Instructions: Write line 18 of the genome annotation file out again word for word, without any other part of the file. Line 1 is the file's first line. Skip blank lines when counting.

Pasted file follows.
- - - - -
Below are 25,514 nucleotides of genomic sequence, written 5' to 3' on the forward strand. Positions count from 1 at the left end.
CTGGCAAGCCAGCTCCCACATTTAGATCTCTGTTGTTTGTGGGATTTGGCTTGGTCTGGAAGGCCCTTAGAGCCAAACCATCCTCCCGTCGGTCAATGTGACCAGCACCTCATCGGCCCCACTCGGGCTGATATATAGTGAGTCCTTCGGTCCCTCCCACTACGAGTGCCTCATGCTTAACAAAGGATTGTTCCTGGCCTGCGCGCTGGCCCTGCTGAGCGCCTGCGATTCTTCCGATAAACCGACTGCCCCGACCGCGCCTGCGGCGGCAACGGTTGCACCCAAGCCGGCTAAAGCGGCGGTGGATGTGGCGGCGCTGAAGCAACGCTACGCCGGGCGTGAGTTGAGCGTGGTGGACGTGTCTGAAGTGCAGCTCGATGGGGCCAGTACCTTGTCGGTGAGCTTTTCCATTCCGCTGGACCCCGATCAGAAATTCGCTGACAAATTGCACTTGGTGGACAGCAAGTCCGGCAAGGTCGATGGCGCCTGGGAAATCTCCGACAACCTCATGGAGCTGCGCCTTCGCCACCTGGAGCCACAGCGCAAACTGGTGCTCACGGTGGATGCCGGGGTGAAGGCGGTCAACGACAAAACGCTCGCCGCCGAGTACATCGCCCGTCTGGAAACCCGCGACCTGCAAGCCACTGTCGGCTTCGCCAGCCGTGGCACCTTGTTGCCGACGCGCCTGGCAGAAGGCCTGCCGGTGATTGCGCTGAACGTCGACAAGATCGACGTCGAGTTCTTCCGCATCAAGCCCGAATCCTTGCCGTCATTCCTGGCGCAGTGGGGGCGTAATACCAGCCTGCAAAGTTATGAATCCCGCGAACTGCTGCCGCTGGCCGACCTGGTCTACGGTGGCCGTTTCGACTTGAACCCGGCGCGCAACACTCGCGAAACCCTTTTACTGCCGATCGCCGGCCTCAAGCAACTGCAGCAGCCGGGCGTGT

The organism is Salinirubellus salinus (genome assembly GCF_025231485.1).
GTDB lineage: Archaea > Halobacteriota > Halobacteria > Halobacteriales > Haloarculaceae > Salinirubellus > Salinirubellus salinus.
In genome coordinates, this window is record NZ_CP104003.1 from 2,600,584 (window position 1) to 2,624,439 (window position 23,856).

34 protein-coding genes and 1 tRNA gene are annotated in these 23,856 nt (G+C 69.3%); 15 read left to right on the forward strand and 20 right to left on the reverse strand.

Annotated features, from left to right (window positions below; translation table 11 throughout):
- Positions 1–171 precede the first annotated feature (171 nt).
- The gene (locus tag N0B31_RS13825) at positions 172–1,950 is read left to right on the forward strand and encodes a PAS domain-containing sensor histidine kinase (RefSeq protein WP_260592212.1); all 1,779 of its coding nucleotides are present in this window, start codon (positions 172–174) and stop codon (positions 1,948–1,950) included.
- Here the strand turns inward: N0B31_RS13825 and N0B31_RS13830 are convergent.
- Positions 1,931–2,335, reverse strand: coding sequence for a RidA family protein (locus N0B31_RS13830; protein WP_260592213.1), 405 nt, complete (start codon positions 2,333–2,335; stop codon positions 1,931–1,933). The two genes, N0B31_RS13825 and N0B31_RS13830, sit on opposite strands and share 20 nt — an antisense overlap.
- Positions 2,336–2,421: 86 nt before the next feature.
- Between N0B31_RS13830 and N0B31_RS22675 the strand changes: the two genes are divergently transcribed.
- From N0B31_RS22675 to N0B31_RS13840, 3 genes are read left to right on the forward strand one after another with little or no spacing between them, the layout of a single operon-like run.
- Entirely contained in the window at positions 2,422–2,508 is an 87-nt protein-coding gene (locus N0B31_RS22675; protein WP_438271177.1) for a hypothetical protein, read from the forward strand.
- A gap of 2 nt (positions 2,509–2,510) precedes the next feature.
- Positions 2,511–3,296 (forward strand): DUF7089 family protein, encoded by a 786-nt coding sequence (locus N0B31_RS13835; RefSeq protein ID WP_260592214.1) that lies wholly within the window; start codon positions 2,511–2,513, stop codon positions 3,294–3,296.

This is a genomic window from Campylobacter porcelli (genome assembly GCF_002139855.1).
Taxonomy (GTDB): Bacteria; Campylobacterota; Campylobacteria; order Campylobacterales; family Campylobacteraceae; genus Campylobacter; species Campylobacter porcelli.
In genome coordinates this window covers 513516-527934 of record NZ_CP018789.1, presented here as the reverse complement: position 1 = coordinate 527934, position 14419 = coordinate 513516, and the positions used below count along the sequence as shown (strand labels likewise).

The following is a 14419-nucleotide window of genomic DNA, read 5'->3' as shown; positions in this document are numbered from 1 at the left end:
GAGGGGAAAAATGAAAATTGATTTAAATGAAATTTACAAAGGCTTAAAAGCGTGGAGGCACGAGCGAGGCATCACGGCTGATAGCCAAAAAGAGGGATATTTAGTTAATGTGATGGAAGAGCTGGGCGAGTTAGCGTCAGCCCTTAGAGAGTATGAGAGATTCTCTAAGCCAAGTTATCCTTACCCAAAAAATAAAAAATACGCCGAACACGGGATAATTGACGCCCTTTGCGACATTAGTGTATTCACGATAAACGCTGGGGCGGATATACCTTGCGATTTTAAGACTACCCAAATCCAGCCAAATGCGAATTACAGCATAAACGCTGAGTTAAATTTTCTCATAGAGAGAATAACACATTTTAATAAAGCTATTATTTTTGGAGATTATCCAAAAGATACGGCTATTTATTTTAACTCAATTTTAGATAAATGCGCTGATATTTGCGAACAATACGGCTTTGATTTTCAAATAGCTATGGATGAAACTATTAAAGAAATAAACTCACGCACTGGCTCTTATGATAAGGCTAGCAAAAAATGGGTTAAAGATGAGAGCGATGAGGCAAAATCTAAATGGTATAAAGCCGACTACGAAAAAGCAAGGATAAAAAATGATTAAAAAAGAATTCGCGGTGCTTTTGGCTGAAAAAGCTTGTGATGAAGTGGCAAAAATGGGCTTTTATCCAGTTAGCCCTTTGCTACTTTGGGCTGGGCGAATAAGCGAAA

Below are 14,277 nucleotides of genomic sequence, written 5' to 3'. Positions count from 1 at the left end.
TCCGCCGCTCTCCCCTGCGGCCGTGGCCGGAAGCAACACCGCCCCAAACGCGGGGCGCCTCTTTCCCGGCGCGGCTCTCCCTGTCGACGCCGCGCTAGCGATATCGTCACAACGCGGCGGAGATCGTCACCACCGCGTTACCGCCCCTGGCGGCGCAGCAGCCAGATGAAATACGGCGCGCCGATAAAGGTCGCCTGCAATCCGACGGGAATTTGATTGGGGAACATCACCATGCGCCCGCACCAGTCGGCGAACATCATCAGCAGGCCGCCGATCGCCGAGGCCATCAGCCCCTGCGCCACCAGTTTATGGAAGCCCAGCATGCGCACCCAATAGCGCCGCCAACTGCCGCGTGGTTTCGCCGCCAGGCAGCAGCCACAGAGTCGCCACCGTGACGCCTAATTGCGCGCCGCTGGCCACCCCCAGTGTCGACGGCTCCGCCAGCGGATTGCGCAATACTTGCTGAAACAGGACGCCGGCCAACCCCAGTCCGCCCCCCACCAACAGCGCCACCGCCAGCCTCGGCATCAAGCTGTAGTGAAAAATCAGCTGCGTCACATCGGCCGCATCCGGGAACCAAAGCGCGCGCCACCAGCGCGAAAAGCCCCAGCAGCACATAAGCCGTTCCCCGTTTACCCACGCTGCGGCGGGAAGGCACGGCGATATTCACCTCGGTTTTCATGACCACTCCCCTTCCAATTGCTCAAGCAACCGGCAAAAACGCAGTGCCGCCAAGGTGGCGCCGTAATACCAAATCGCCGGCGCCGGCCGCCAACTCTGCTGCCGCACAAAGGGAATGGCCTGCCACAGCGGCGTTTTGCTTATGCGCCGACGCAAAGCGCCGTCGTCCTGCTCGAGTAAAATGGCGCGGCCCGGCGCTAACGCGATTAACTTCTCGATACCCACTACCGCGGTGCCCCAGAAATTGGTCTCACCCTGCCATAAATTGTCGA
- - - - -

This is a genomic window from Campylobacter porcelli (genome assembly GCF_002139855.1).